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Eager Buyers Keep Housing Market Hot

Eager Buyers Keep Housing Market Hot
By Susan Pigg
www.moneyville.ca

Financial consultant Jose Jimenez has been on his own gut-wrenching roller coaster ride the last few weeks — and not because of the stock market fluctuations he monitors daily.

Jimenez, 35, has been trying to buy his first home.

“In a way, I’ve been rooting for the markets to tank a bit and hoping that might encourage other people not to buy right now, but that doesn’t seem to be the case,” says Jimenez, whose wife is expecting their second child.

In fact, whipsawing markets, fears of a double-dip recession and global economic uncertainty seem to have made housing look as good as gold.

Canadian home sales were up 12.3 per cent last month from July, 2010 and are expected to grow slightly the rest of this year because of low interest rates, the Canadian Real Estate Association said Tuesday.

“We anticipate that, going forward, the housing market in Canada is going to be an oasis of stability compared to what is expected to be further volatility in financial markets,” Gregory Klump, CREA’s chief economist, said in a telephone interview.

Almost 285,000 housing units have sold across Canada so far this year, just 1.6 per cent below sales for the same period last year, and that’s expected to hit 450,800 by the end of 2011, according to CREA forecasts.

That’s despite dire predictions earlier this year from some housing analysts that the real estate bubble is overdue to burst and send Toronto prices toppling by as much as 25 per cent.

Jimenez is keenly aware of all those numbers but has a few more pressing ones on his mind: His second child is due in September, his 2-year-old daughter Sadie will start school in a couple of years and Jimenez and his wife, Sydney Richardson, just want a house they can make a home.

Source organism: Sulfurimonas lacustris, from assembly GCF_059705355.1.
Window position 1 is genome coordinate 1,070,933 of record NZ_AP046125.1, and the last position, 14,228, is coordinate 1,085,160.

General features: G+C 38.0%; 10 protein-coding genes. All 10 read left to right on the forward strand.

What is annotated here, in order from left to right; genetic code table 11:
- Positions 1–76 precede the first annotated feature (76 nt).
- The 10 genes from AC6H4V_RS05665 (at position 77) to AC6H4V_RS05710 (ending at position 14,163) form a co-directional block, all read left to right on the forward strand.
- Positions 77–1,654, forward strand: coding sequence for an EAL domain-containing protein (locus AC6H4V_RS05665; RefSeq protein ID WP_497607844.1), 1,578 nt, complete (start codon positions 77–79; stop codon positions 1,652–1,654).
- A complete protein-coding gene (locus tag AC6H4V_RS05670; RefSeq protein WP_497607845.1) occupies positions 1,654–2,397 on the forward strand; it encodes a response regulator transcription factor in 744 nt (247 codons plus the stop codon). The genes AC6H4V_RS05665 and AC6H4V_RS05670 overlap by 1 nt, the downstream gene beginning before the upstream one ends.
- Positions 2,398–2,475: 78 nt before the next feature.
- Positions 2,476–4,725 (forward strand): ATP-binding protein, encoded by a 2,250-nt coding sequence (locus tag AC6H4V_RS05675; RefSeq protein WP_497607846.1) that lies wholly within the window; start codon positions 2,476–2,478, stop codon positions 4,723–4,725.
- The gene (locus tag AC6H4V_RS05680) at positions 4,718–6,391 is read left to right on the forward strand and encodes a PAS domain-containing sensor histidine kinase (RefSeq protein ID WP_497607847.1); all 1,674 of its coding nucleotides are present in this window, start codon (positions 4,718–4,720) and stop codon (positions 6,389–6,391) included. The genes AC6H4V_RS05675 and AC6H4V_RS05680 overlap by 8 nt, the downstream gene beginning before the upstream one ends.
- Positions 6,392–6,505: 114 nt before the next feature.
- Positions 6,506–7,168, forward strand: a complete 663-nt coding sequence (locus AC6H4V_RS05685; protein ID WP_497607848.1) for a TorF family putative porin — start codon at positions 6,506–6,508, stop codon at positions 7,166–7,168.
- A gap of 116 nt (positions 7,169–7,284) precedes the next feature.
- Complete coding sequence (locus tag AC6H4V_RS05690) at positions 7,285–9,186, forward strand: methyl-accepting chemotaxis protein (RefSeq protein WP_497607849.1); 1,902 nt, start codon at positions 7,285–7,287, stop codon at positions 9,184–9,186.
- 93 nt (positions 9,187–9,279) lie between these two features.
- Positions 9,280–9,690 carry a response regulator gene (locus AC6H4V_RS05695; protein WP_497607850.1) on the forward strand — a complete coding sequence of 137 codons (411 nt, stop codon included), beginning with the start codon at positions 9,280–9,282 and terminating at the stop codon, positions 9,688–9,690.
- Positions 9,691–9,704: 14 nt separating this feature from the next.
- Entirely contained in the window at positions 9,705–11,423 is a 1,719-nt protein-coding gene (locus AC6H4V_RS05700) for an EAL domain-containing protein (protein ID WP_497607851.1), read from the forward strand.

Richardson is now worried the couple are “doomed” to have to raise their children in their two-bedroom Beach apartment after losing out Monday in a six-person bidding war — their second in just a few weeks — on a renovated three-bedroom Beach semi that was listed for $699,000.

The couple offered $703,000, only to be outdone by a so-called “bully bid” — a down-to-the-wire offer almost $100,000 over asking price.

Last month they were braced to offer $70,000 over the $550,000 asking price for a Rhyl Ave. house but found themselves up against 13 other potential buyers. The house sold for $120,000 over asking.

The couple has talked about putting things on hold until the real estate market calms down, but their biggest fear is that day will never come.

While Sonya Gulati, an economist at TD Economics, anticipates sales will be a little more subdued in the fall, she said first-time buyers and immigrants are still being drawn into the market by interest rates that are expected to remain low until 2013.

“On the one hand, they are incredibly brave given all the economic uncertainty out there,” says Gulati, “but you need a place to live and a house is a long-term purchase so people seem to think it makes sense despite the market gyrations.”

Real estate agent Dave Tsaparis says he’s seeing more and more home buyers, banking on low interest rates, taking on mortgages of $300,000 to $500,000.

Veteran Beach real estate agent Dianne Chaput blames lack of supply for many of the bidding wars, but expects that could ease in the fall as more baby boomers look to cash out on their biggest asset at peak market.

Domenic Polsoni is so confident real estate is a sure bet, he recently traded in his Milton home, and gave up one car to help finance the move to a more expensive house in the Dufferin St. and Sheppard Ave. area.

“People have been saying for years that the real estate bubble is going to burst, but I can’t imagine that will happen. We survived a major hit in 2008, people held their breath and then everything just seemed to march along.”

Jimenez fears getting caught up in the current real estate “panic.”

“But this is the neighbourhood where we want to raise our kids. Even if we were to take a short-term loss, I wouldn’t be too worried about it in the long run.

“I think we’d definitely get the value back from it, not just in the sale price, but in the life we will have had bringing up our family in that neighbourhood.”